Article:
Engineer’s Log, Labdate 0712.21. Due to a severe galactic cosmic ray storm we were completely cut off from the Earth. Uhura picked up a weak radio signal from RC command today and we are confident that communication will be in normal state within hours.
I came up with some interesting ideas for the graphic extension project while digging into the details of the CBM video system, but: Too many ideas, too little time! So I’ll have to keep my hands off the more sophisticated topics for now and focus on a quite simple approach.
Ok, so what’s the final plan for this Retrochallenge?
- Name the thing to improve blog readability. I’ll call it High Resolution Extension and use the abbreviation HRE from now on. (done!)
- Construct a minimally invasive hardware. Avoid soldering at the CBM mainboard if possible. Use connectors instead.
- Consider it a success if a resolution of 320 x 250 can be accomplished but aim at a resolution of 640 x 250.
- Combine the CBM video signal and the HRE video signal so that the following modes can be used:
– CBM text mode without any HiRes graphic (default)
– HRE graphic mode without any CBM text
– CBM text and HRE graphics combined
- Control HRE through the User Port (POKE).
- Integrate some kind of processing unit for simple drawing tasks (aka GPU) to unload the main processor.
Fortunately there is a connector between mainboard and monitor and all video signals are connected to the user port, so the HRE will get all input signals from the user port and output signals to the monitor connector. An external supply will deal with the power input.
It seems as if we start off on the right foot. Can we fulfill part two of our plan so easily? Maybe, but we’ll have to consider timing issues. The CBM pixel clock is 16 MHz. In other words, a single pixel is a 62.5 nanosecond flash. A side by side display of HRE and CBM pixels requires a very precise syncronisation of the two pixels streams. To be cycle exact we should use the exact same cycles. – Easy! Let’s connect to the mainboard’s clock pulse!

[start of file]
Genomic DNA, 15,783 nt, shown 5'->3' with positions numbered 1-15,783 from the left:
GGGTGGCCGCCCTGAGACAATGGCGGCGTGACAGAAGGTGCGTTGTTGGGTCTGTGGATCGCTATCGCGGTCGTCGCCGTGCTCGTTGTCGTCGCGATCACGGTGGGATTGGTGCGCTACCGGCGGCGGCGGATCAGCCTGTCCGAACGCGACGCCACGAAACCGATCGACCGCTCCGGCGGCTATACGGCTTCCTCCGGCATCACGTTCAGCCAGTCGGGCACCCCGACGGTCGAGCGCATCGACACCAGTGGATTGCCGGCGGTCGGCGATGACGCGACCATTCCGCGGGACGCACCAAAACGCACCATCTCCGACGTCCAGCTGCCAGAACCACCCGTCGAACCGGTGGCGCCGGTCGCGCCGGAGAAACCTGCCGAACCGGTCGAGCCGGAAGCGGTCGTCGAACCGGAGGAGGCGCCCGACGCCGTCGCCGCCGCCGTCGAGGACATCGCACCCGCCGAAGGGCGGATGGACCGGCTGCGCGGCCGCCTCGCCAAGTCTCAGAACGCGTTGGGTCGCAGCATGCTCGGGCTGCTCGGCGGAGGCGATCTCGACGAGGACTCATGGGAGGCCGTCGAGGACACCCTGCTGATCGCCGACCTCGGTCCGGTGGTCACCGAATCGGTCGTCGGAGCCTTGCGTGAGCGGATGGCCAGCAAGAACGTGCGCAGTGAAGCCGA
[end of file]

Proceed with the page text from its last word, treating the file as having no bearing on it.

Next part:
Beware! Besides the fact that there is no connector to the main clock (and soldering violates part two of the plan) it would be an open-heart surgery. The main clock controls every function of the computer and if our circuit introduces any kind of noise to the clock system, we might end up with an unreliable device. Therefore I dropped this option. I’ll go with a separate clock and synchronize to the horizontal sync pulse.
The GPU will be an 8-bit microcontroller clocked at 16 MHz. I want to keep some memory up my sleeve, so a 128k x 8 bit SRAM will join the microcontroller. Add a latch, a shift register, multiplexers and NAND gates and you’ll get the HRE. Hopefully.
Sorry. No complete schematic. And no PCB layout. Why not? Summer! We had beautiful weather here and I wanted to spend my spare time outdoors. Although I really enjoy PCB design, it’s a pain in the neck if you try it on a notebook in bright sunlight. Therefore a sketch on paper seemed appropriate and adequate. Doesn’t a real retro project need some retro design methods anyway?
The SRAM interface consists of
- AD7:0 multiplexed low order address and data bus
- A16:8 high order address bus
- ALE address latch enable
- /RD read strobe
- /WR write strobe
A16 is used for bank switching given that the microcontroller (ATmega162) can’t address more than 64k of external RAM. The data bus is linked to a parallel in – serial out shift register (74HCT597) that converts the data byte into a serial stream of pixel bits. Shift register and microcontroller are clocked by a 16 MHz crystal oscillator. IC 74HC257 works as a digital switch. It connects either the CBM video stream or a pullup resistor to the NAND gates (74AC00) where CBM pixel bits and HRE pixel bits are combined to a single stream (see truth table). The user port is linked to a free port on the microcontroller.
The circuit will be soldered on a stripboard and has been almost finished. Stay tuned!